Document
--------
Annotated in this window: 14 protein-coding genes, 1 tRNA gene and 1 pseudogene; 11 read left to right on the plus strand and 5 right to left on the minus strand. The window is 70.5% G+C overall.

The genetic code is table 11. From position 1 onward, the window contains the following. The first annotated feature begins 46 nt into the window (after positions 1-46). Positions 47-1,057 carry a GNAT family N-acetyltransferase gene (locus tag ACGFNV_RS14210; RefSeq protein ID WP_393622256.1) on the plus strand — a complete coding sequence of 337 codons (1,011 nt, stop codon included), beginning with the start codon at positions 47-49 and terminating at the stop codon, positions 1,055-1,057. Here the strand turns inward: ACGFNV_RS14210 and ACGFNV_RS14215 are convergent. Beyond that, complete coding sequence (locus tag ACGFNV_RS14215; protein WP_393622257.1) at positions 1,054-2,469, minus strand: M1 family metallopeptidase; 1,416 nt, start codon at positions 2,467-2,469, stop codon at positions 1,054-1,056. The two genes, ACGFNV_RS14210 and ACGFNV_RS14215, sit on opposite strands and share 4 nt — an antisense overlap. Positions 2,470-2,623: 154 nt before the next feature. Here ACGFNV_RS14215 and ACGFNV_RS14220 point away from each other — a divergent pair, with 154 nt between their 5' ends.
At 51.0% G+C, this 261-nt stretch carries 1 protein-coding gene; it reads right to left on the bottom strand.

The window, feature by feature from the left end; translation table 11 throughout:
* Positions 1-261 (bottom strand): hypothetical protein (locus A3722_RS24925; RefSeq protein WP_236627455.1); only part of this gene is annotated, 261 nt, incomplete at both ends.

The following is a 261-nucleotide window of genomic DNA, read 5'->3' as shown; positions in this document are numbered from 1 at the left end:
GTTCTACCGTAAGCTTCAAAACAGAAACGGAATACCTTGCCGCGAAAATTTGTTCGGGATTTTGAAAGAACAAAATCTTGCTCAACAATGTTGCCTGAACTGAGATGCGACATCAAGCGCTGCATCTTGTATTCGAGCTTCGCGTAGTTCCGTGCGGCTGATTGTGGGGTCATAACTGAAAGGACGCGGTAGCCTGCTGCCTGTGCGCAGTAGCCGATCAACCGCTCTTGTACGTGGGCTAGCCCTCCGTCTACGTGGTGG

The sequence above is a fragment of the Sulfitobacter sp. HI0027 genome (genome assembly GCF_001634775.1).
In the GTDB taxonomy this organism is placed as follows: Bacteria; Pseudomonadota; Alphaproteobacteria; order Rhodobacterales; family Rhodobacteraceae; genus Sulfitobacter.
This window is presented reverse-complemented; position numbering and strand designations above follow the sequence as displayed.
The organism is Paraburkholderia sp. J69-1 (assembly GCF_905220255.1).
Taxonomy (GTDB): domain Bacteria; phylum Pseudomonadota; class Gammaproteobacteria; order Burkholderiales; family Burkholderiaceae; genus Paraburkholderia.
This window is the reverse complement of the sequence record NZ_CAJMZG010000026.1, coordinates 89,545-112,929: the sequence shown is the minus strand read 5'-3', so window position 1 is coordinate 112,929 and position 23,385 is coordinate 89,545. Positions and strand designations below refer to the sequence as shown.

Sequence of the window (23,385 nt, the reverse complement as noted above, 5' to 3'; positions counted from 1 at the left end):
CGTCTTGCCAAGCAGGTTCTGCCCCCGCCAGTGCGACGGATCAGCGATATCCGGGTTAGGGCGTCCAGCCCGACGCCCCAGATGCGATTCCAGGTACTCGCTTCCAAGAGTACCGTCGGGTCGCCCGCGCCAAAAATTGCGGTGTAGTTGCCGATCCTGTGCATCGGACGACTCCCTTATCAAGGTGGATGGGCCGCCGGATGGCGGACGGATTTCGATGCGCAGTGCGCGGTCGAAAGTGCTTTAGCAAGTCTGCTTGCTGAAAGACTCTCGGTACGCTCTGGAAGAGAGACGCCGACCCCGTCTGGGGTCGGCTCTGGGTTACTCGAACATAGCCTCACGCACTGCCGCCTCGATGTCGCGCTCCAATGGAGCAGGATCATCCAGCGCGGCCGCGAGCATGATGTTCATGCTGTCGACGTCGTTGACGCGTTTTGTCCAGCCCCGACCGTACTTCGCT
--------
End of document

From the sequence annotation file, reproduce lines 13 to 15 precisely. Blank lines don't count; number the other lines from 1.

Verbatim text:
This window is the reverse complement of the sequence record NZ_CAJMZG010000026.1, coordinates 89,545-112,929: the sequence shown is the minus strand read 5'-3', so window position 1 is coordinate 112,929 and position 23,385 is coordinate 89,545. Positions and strand designations below refer to the sequence as shown.

Sequence of the window (23,385 nt, the reverse complement as noted above, 5' to 3'; positions counted from 1 at the left end):
CGTCTTGCCAAGCAGGTTCTGCCCCCGCCAGTGCGACGGATCAGCGATATCCGGGTTAGGGCGTCCAGCCCGACGCCCCAGATGCGATTCCAGGTACTCGCTTCCAAGAGTACCGTCGGGTCGCCCGCGCCAAAAATTGCGGTGTAGTTGCCGATCCTGTGCATCGGACGACTCCCTTATCAAGGTGGATGGGCCGCCGGATGGCGGACGGATTTCGATGCGCAGTGCGCGGTCGAAAGTGCTTTAGCAAGTCTGCTTGCTGAAAGACTCTCGGTACGCTCTGGAAGAGAGACGCCGACCCCGTCTGGGGTCGGCTCTGGGTTACTCGAACATAGCCTCACGCACTGCCGCCTCGATGTCGCGCTCCAATGGAGCAGGATCATCCAGCGCGGCCGCGAGCATGATGTTCATGCTGTCGACGTCGTTGACGCGTTTTGTCCAGCCCCGACCGTACTTCGCT